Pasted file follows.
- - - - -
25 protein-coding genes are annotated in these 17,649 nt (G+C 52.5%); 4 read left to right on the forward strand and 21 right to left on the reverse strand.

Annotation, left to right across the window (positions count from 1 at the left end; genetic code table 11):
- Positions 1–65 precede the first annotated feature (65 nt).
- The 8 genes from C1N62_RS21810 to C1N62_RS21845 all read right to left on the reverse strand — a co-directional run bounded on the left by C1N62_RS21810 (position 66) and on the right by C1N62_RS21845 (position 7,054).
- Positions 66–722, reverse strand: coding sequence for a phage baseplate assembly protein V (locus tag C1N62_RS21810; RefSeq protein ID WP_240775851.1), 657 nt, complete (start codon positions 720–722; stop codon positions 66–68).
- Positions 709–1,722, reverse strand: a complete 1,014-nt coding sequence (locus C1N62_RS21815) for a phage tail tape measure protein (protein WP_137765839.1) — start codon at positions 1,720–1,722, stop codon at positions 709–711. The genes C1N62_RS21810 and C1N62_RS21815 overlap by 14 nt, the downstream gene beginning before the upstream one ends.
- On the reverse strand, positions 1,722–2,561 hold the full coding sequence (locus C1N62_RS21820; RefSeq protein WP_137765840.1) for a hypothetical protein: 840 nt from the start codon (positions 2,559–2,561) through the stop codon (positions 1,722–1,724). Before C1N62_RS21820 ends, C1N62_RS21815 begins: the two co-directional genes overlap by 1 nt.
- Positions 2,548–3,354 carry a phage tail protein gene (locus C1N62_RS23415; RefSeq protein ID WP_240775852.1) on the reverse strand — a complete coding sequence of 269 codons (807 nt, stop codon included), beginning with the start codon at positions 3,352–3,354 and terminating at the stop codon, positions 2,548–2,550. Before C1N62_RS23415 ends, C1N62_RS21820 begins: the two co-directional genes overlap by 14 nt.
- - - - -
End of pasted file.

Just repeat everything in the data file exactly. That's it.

25 protein-coding genes are annotated in these 17,649 nt (G+C 52.5%); 4 read left to right on the forward strand and 21 right to left on the reverse strand.

Annotation, left to right across the window (positions count from 1 at the left end; genetic code table 11):
- Positions 1–65 precede the first annotated feature (65 nt).
- The 8 genes from C1N62_RS21810 to C1N62_RS21845 all read right to left on the reverse strand — a co-directional run bounded on the left by C1N62_RS21810 (position 66) and on the right by C1N62_RS21845 (position 7,054).
- Positions 66–722, reverse strand: coding sequence for a phage baseplate assembly protein V (locus tag C1N62_RS21810; RefSeq protein ID WP_240775851.1), 657 nt, complete (start codon positions 720–722; stop codon positions 66–68).
- Positions 709–1,722, reverse strand: a complete 1,014-nt coding sequence (locus C1N62_RS21815) for a phage tail tape measure protein (protein WP_137765839.1) — start codon at positions 1,720–1,722, stop codon at positions 709–711. The genes C1N62_RS21810 and C1N62_RS21815 overlap by 14 nt, the downstream gene beginning before the upstream one ends.
- On the reverse strand, positions 1,722–2,561 hold the full coding sequence (locus C1N62_RS21820; RefSeq protein WP_137765840.1) for a hypothetical protein: 840 nt from the start codon (positions 2,559–2,561) through the stop codon (positions 1,722–1,724). Before C1N62_RS21820 ends, C1N62_RS21815 begins: the two co-directional genes overlap by 1 nt.
- Positions 2,548–3,354 carry a phage tail protein gene (locus C1N62_RS23415; RefSeq protein ID WP_240775852.1) on the reverse strand — a complete coding sequence of 269 codons (807 nt, stop codon included), beginning with the start codon at positions 3,352–3,354 and terminating at the stop codon, positions 2,548–2,550. Before C1N62_RS23415 ends, C1N62_RS21820 begins: the two co-directional genes overlap by 14 nt.